In a remote corner of Ethiopia, home to more than 9,000 refugees from Sudan’s Blue Nile state, one man stuck out like a sore thumb. For weeks, 65-year-old Buntha Mkewyu ate, slept and lived alongside his Sudanese friends in Tongo refugee camp, but it was clear he didn’t quite belong.
Originally from Thailand, Mkewyu did not expect to end up in a refugee camp when he went to work for an oil company in Blue Nile’s Maganza town in 2007. But in October this year, he was forced to flee when fighting escalated between the Sudanese Armed Forces (SAF) and the Sudan People’s Liberation Army-North (SPLA-N).
In the chaos, he was picked up by a group of SPLA-N soldiers who drove him 40 kilometres to Dinduro – still inside Blue Nile – where one of the soldiers knew of another foreign-owned company. They asked the manager to take care of Mkewyu, saying that their quarrel was not with foreign nationals.
There he met John Borl Akol, a 24-year-old Sudanese who soon became his friend and translator. Mkewyu does not speak English, so the two conversed through gestures and a smattering of the local language he picked up in Sudan. Together with a group of Indian workers in Dinduro, they proceeded to Kurmuk to get as far away as possible from the conflict. But it soon caught up with them when aerial bombings hit a nearby town.
This time, Mkewyu and his companions fled into neighbouring Ethiopia. While his Indian friends approached their embassy for help, he had nowhere to turn as Thailand has no official representation in Ethiopia. He joined Akol and the rest of his Sudanese colleagues in turning to ARRA (the Ethiopian government’s Administration for Refugee and Returnee Affairs) and UNHCR for protection and assistance.
“As a third-country national, Mkewyu is not an asylum-seeker, refugee or stateless person. Nor is he internally displaced,” said UNHCR Protection Officer Nigora Kadirhodjaeva. “However on humanitarian grounds UNHCR sometimes assists people who do not ordinarily fall within its mandate. We had him registered in Tongo refugee camp so that he could benefit from the services that are on offer to refugees.”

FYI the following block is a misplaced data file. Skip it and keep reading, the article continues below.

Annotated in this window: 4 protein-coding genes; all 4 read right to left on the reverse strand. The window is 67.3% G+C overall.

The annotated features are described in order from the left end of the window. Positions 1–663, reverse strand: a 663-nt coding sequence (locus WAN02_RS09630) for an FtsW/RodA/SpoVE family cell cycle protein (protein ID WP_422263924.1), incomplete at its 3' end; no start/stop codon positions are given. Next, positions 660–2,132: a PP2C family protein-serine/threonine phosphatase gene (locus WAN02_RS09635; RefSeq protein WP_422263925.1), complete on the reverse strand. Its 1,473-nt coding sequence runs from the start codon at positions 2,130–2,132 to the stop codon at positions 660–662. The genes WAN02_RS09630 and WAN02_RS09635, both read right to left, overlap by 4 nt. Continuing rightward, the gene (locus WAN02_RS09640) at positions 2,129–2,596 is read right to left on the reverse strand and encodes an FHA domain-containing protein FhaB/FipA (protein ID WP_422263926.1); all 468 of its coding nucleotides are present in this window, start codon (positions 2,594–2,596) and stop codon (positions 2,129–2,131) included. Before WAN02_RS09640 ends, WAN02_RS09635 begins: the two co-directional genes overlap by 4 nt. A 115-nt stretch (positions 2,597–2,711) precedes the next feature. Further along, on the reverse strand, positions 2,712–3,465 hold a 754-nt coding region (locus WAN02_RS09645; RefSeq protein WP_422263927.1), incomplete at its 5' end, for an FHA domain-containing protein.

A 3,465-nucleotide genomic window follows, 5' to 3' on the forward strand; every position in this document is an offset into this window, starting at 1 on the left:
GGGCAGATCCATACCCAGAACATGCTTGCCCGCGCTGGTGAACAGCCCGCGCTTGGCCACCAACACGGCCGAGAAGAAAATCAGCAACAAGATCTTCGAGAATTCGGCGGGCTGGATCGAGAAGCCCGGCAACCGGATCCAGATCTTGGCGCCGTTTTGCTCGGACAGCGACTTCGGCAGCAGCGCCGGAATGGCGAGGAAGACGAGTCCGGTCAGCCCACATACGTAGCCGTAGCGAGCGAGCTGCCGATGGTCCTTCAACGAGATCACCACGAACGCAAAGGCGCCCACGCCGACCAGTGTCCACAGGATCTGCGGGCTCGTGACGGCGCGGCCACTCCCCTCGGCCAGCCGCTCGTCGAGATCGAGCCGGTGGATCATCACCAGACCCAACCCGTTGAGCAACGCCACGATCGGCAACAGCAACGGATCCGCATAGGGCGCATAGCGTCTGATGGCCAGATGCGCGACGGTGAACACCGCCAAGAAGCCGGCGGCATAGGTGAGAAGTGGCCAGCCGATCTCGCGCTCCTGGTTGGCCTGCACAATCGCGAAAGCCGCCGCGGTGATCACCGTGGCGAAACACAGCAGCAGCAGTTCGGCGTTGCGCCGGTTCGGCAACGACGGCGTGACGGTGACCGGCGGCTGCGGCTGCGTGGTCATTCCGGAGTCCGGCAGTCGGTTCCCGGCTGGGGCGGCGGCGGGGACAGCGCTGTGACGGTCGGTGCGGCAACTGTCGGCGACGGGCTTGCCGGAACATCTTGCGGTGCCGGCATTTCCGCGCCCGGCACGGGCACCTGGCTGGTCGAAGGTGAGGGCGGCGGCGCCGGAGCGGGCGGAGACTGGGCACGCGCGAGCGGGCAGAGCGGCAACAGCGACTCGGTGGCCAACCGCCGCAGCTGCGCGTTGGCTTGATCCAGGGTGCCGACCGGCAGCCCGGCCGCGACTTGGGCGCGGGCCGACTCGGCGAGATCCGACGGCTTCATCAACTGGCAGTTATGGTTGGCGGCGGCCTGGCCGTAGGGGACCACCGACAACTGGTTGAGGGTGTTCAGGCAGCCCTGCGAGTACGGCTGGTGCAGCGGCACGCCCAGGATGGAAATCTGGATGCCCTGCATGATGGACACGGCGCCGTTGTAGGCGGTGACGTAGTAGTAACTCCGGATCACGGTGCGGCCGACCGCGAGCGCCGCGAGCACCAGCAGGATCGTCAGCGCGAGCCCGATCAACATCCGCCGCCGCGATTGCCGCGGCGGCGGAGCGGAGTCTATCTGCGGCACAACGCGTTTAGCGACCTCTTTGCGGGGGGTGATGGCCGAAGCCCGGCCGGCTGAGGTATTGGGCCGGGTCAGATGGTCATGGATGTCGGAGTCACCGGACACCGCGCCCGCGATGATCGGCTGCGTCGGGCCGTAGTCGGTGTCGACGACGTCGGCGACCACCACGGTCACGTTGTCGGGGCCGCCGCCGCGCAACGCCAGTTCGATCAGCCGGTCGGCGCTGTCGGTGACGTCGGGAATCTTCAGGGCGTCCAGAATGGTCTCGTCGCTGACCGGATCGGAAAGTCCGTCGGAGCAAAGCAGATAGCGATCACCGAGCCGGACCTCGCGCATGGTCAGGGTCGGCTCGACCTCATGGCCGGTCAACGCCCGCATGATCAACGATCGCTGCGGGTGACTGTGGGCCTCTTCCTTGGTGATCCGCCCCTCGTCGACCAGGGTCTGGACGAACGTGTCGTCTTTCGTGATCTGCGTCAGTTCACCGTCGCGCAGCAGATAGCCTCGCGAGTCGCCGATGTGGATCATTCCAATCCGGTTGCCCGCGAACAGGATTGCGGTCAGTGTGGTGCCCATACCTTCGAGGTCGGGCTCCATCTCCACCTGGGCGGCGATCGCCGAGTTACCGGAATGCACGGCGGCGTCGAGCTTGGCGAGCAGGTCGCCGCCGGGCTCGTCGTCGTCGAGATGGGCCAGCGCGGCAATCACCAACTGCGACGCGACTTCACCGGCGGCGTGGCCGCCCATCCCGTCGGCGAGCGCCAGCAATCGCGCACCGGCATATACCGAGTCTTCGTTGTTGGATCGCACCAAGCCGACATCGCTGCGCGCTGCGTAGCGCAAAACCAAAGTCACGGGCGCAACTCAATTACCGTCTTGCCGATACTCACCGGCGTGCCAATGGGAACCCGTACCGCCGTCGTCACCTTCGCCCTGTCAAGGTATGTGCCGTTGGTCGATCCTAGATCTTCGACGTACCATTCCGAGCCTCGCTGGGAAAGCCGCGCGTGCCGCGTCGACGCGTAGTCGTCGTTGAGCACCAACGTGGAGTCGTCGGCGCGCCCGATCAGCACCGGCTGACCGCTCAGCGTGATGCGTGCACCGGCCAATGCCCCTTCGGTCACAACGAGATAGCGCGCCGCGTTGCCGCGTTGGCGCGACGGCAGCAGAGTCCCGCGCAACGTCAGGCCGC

Mkewyu shared a UNHCR tent with Akol, who noted, “He wanted for nothing. Our neighbours invited us to share their meals and really went out of their way to make sure that he was well looked after. He was very dignified despite his frustration and kept up his side of the cooking and laundry.”
Then began the numerous telephone calls and e-mails between UNHCR, ARRA, the International Organization for Migration, Mkewyu’s employer in Khartoum, and the Thai authorities in Sudan and Thailand to ensure that he was assisted in Ethiopia and to make arrangements for his evacuation from Tongo.
UNHCR’s Kadirhodjaeva travelled many times to Tongo camp, about 120 kms from the agency’s field office in Assosa, to follow up on the paperwork needed to facilitate his exit from Tongo and Ethiopia, but also to ensure that he was okay.
“We didn’t have to worry at all,” she said with a smile. “Everyone, including his refugee neighbours, was pleading with UNHCR to help Mkewyu return home, not aware that we were working hard behind the scenes doing just that.”
On November 24, UNHCR received the news everyone had been waiting for. The ARRA office in Addis Ababa had authorized his camp pass permit and Mkewyu’s evacuation to the capital. Khadirhodjaeva chose to deliver the good news in person. “The drive seemed endless,” she recalled. “I couldn’t wait to tell him and see his reaction!”
When he heard the news, Mkewyu maintained a straight face. But his relief and happiness showed in the way he bowed his head and clasped his hands in front of his face. When Akol and their neighbour congratulated him, he broke into a smile as he hugged his friend, mindful that they would be spending their last few hours together.
Translating one last message from Mkewyu, Akol said, “He would like to thank everyone, from the people who helped him to safety, to the Ethiopian government, refugees in Tongo and all the organizations that worked together to make this happen.”
Despite his sadness to see his friend go, Akol added, “I am happy for him. Sudan’s conflict had nothing to do with him. He just happened to be in the wrong place at the wrong time. I will miss him but I’ll be happy to wave him off on the first leg of his journey back to Thailand.”
By Pumla Rulashe in Assosa, Ethiopia